The UK has become the first country in the world to authorise the Pfizer/BioNTech vaccine for use, with the rollout due to start next week. Amid the excitement, Matt Hancock told an interviewer:
“It is absolutely clear that because we’ve left the EU I was able to change the law so that the UK alone could make this authorisation decision. So because we’ve left the EU, we’ve been able to move faster.”
But it’s not correct. Here’s why.
Today’s decision comes from the UK’s independent Medicines and Healthcare products Regulatory Agency (MHRA). It’s long worked in tandem with the European Medicines Agency (EMA) deciding which drugs are safe for use.
When we were part of the EU, the EMA had areas of jurisdiction that meant only it could make decisions about certain types of medicine, including vaccines. National regulators like the MHRA couldn’t get involved.
When the UK left the EU on 31 January this year, we entered the “transition period”, which means the European regulations we adopted during our time in the trade bloc are still in effect until the end of 2020.
That includes the rule that says vaccines generally must be authorised by the EMA instead of national regulators.
But as a UK government press release from 23 November 2020 states: “if a suitable COVID-19 vaccine candidate, […] becomes available before the end of the transition period, EU legislation which we have implemented via Regulation 174 of the Human Medicines Regulations allows the MHRA to temporarily authorise the supply of a medicine or vaccine, based on public health need.”
So even if we were still a member of the EU, the UK regulator would have been able to take this decision on its own because EU law already allows it. Incidentally, that legislation took effect in the UK in 2012, long before Brexit was on the cards.
Asked whether Brexit had sped up the process, the head of the MHRA, Dr June Raine, said today: “We have been able to authorise the supply of the vaccine using provisions under European law which exist until 1 January.”
She added that the regulator’s “speed or our progress has been totally dependent on the availability of data in our rolling review, and the rigorous assessment and independent advice we have received”.
What about that new legislation Matt Hancock mentioned?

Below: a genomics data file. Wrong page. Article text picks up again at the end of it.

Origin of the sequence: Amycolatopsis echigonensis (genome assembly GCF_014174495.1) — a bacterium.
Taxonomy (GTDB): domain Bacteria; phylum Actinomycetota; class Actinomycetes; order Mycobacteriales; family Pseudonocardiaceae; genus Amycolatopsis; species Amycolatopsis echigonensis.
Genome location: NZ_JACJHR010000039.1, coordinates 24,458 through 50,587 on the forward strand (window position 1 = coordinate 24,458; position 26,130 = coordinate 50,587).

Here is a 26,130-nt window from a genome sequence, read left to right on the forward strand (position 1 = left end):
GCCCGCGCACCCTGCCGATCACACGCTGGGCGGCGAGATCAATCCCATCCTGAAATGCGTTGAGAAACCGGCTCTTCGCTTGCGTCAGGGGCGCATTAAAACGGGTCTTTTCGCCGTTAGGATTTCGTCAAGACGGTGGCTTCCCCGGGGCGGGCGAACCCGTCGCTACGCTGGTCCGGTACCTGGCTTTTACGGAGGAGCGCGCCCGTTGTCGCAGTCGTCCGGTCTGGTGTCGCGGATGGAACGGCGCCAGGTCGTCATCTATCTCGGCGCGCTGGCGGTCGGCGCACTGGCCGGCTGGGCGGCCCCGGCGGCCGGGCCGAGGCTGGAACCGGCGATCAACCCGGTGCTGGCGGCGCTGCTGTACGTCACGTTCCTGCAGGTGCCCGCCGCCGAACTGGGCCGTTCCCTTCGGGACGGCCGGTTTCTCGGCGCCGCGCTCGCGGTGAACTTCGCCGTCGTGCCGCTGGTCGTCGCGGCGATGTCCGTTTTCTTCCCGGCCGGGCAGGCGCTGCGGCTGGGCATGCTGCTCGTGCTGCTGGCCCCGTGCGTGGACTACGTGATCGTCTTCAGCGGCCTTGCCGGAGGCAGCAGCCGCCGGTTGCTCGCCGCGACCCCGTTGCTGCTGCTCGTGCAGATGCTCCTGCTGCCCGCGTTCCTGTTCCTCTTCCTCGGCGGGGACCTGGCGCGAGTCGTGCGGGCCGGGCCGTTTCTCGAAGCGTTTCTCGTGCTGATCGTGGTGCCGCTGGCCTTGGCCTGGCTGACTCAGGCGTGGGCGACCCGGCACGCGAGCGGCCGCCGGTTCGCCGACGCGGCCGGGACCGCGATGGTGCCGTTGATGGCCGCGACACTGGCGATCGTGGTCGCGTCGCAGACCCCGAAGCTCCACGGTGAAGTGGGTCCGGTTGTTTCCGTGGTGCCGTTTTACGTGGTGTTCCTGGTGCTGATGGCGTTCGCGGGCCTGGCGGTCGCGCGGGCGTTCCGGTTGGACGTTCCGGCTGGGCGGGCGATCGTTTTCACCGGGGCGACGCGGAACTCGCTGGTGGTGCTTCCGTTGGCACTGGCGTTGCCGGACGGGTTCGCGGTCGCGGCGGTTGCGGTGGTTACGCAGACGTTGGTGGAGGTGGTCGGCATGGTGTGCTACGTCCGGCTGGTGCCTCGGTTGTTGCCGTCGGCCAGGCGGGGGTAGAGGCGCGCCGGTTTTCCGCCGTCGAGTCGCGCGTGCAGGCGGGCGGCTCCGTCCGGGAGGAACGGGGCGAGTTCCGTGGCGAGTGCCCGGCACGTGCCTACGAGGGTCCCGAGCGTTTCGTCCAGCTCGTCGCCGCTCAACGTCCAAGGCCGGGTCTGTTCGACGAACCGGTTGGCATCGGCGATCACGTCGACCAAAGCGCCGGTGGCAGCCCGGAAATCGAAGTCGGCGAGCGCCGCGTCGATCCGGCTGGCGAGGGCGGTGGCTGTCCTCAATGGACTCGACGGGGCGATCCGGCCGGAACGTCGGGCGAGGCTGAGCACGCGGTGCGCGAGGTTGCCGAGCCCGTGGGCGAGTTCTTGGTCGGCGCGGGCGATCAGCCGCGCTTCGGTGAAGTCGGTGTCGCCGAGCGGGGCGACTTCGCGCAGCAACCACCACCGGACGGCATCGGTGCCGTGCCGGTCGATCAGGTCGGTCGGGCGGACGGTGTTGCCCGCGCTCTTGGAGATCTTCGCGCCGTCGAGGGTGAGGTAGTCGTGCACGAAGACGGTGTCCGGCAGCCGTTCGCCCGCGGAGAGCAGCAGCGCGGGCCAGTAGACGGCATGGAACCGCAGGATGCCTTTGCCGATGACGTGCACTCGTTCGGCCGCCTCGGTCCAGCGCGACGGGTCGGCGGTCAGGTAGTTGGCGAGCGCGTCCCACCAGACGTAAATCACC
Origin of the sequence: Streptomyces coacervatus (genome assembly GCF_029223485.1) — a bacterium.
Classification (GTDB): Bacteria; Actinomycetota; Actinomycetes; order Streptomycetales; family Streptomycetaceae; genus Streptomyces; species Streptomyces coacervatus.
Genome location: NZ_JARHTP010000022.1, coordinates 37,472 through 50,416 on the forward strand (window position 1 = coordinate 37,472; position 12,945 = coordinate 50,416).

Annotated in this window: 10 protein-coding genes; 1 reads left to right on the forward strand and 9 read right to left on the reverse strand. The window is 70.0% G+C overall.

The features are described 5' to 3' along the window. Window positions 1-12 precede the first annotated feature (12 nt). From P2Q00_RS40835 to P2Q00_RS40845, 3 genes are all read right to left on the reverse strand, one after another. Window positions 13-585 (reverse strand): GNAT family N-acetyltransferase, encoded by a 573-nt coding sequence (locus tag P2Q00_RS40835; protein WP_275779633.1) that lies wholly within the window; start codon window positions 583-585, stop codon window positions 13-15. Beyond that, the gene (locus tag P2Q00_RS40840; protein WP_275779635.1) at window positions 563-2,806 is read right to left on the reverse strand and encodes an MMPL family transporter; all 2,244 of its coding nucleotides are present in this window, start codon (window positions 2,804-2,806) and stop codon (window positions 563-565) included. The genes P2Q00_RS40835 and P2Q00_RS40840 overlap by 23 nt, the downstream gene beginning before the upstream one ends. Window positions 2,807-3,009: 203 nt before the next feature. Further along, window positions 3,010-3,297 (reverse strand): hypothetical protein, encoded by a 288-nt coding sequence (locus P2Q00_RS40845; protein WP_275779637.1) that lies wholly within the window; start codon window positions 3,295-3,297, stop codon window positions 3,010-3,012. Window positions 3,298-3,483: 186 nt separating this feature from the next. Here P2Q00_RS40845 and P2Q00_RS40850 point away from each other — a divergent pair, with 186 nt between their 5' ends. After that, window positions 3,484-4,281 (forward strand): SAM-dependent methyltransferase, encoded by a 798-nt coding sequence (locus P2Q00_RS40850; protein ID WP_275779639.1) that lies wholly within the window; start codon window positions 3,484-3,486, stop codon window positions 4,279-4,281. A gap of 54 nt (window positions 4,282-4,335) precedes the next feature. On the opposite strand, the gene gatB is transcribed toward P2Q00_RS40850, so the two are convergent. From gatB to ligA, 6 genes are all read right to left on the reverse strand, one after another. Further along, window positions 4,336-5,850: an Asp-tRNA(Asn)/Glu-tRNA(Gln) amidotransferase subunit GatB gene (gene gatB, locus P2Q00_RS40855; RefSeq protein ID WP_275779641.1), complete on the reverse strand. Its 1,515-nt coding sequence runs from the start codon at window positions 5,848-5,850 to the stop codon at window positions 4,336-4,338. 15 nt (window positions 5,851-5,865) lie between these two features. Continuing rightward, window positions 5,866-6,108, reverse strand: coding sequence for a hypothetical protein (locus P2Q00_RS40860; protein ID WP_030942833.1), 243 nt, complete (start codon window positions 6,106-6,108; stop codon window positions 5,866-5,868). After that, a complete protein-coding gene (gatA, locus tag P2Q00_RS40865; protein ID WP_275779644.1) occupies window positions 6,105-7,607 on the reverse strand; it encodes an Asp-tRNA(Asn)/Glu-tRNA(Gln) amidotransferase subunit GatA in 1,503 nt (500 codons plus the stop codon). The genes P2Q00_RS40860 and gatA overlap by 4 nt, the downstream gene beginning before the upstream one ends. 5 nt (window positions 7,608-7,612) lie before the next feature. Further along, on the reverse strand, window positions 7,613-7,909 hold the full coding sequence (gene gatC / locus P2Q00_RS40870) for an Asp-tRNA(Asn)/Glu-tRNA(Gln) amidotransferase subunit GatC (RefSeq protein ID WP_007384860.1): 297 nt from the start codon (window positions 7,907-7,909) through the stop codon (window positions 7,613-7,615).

In October 2020, the government announced it would amend regulation 174 of the Human Medicines Regulations (the same piece of EU-derived law discussed today).
But, as the government’s own consultation document set out, the amendments would only “clarify” the situation because the existing law was already adequate for coronavirus vaccines.
Here’s what the government said: “If the need arises, regulation 174, in its present form, could be used to authorise nationwide distribution and supply of an unlicensed COVID-19 vaccine (or treatment) in the UK, as well as other potential products.
“In practice, this means that, if a suitable COVID-19 vaccine candidate – with strong supporting evidence of safety, quality and efficacy – became available before the end of the transition period but it had not yet been licensed by the European Medicines Agency, regulation 174 could be used to enable temporary UK-only deployment.”
3 December update
Since we published this article, we’ve been asked by several readers: didn’t EU nations decide to “move as one” when it came to vaccines? Wouldn’t that have slowed the UK down if we were still a member?
In October, the European Commission issued a “Communication” after EU countries agreed that no individual national regulator would move faster than the EMA.
It’s true that if Britain were still part of the trading bloc, we’d have been under political pressure to be part of that arrangement.
But the European Commission confirmed to FactCheck that “there was no legal obligation to sign up to the Strategy”.
The German health minister, Jens Spahn said yesterday that it was a matter of choice: “We have member states including, Germany, who could have issued such an emergency authorisation if we’d wanted to. But we decided against this and what we opted for was a common European approach to move forward together”.
So even if Brexit hadn’t happened, we’d still have been entitled, under EU law, to opt out of the joint system and “go it alone” with the Covid vaccine.